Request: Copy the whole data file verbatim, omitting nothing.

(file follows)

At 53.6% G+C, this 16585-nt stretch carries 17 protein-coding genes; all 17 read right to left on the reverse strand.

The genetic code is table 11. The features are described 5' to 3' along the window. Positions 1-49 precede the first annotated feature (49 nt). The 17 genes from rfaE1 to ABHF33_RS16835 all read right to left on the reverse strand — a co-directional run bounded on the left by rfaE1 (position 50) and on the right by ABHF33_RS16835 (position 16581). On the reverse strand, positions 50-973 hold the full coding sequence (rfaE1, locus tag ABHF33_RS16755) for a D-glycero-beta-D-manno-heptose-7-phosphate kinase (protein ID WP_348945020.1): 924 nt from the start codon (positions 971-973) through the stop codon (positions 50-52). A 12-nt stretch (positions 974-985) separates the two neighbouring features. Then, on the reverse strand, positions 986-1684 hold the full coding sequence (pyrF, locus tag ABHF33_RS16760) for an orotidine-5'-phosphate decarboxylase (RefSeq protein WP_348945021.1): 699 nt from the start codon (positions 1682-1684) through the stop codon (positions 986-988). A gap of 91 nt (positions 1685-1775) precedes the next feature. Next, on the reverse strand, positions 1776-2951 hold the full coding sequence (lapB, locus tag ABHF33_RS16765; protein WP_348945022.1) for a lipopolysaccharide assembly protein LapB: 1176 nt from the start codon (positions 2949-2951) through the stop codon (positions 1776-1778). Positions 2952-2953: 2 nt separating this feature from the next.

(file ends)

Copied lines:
At 53.6% G+C, this 16585-nt stretch carries 17 protein-coding genes; all 17 read right to left on the reverse strand.

The genetic code is table 11. The features are described 5' to 3' along the window. Positions 1-49 precede the first annotated feature (49 nt). The 17 genes from rfaE1 to ABHF33_RS16835 all read right to left on the reverse strand — a co-directional run bounded on the left by rfaE1 (position 50) and on the right by ABHF33_RS16835 (position 16581). On the reverse strand, positions 50-973 hold the full coding sequence (rfaE1, locus tag ABHF33_RS16755) for a D-glycero-beta-D-manno-heptose-7-phosphate kinase (protein ID WP_348945020.1): 924 nt from the start codon (positions 971-973) through the stop codon (positions 50-52). A 12-nt stretch (positions 974-985) separates the two neighbouring features. Then, on the reverse strand, positions 986-1684 hold the full coding sequence (pyrF, locus tag ABHF33_RS16760) for an orotidine-5'-phosphate decarboxylase (RefSeq protein WP_348945021.1): 699 nt from the start codon (positions 1682-1684) through the stop codon (positions 986-988). A gap of 91 nt (positions 1685-1775) precedes the next feature. Next, on the reverse strand, positions 1776-2951 hold the full coding sequence (lapB, locus tag ABHF33_RS16765; protein WP_348945022.1) for a lipopolysaccharide assembly protein LapB: 1176 nt from the start codon (positions 2949-2951) through the stop codon (positions 1776-1778). Positions 2952-2953: 2 nt separating this feature from the next.